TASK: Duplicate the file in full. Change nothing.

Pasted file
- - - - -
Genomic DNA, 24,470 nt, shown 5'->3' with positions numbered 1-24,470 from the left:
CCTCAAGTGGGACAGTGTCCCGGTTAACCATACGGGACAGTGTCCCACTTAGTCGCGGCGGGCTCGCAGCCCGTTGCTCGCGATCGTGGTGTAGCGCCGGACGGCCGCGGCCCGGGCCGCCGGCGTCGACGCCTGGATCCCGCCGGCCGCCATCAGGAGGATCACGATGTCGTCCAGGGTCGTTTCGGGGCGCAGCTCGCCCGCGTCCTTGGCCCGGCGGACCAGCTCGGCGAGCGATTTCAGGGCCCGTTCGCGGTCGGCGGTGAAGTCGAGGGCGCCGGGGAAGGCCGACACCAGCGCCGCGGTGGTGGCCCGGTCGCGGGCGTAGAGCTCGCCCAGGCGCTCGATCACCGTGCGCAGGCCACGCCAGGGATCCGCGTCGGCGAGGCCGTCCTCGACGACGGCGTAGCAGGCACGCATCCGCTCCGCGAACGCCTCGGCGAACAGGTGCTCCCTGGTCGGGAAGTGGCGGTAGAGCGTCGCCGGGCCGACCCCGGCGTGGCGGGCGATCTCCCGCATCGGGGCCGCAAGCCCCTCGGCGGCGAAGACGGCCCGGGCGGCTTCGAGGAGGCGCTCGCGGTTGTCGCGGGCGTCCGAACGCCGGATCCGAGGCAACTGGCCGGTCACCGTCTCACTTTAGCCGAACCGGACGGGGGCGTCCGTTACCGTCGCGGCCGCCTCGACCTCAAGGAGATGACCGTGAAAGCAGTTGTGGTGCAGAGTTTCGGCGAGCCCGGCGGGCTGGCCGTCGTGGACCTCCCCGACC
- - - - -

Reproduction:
Genomic DNA, 24,470 nt, shown 5'->3' with positions numbered 1-24,470 from the left:
CCTCAAGTGGGACAGTGTCCCGGTTAACCATACGGGACAGTGTCCCACTTAGTCGCGGCGGGCTCGCAGCCCGTTGCTCGCGATCGTGGTGTAGCGCCGGACGGCCGCGGCCCGGGCCGCCGGCGTCGACGCCTGGATCCCGCCGGCCGCCATCAGGAGGATCACGATGTCGTCCAGGGTCGTTTCGGGGCGCAGCTCGCCCGCGTCCTTGGCCCGGCGGACCAGCTCGGCGAGCGATTTCAGGGCCCGTTCGCGGTCGGCGGTGAAGTCGAGGGCGCCGGGGAAGGCCGACACCAGCGCCGCGGTGGTGGCCCGGTCGCGGGCGTAGAGCTCGCCCAGGCGCTCGATCACCGTGCGCAGGCCACGCCAGGGATCCGCGTCGGCGAGGCCGTCCTCGACGACGGCGTAGCAGGCACGCATCCGCTCCGCGAACGCCTCGGCGAACAGGTGCTCCCTGGTCGGGAAGTGGCGGTAGAGCGTCGCCGGGCCGACCCCGGCGTGGCGGGCGATCTCCCGCATCGGGGCCGCAAGCCCCTCGGCGGCGAAGACGGCCCGGGCGGCTTCGAGGAGGCGCTCGCGGTTGTCGCGGGCGTCCGAACGCCGGATCCGAGGCAACTGGCCGGTCACCGTCTCACTTTAGCCGAACCGGACGGGGGCGTCCGTTACCGTCGCGGCCGCCTCGACCTCAAGGAGATGACCGTGAAAGCAGTTGTGGTGCAGAGTTTCGGCGAGCCCGGCGGGCTGGCCGTCGTGGACCTCCCCGACC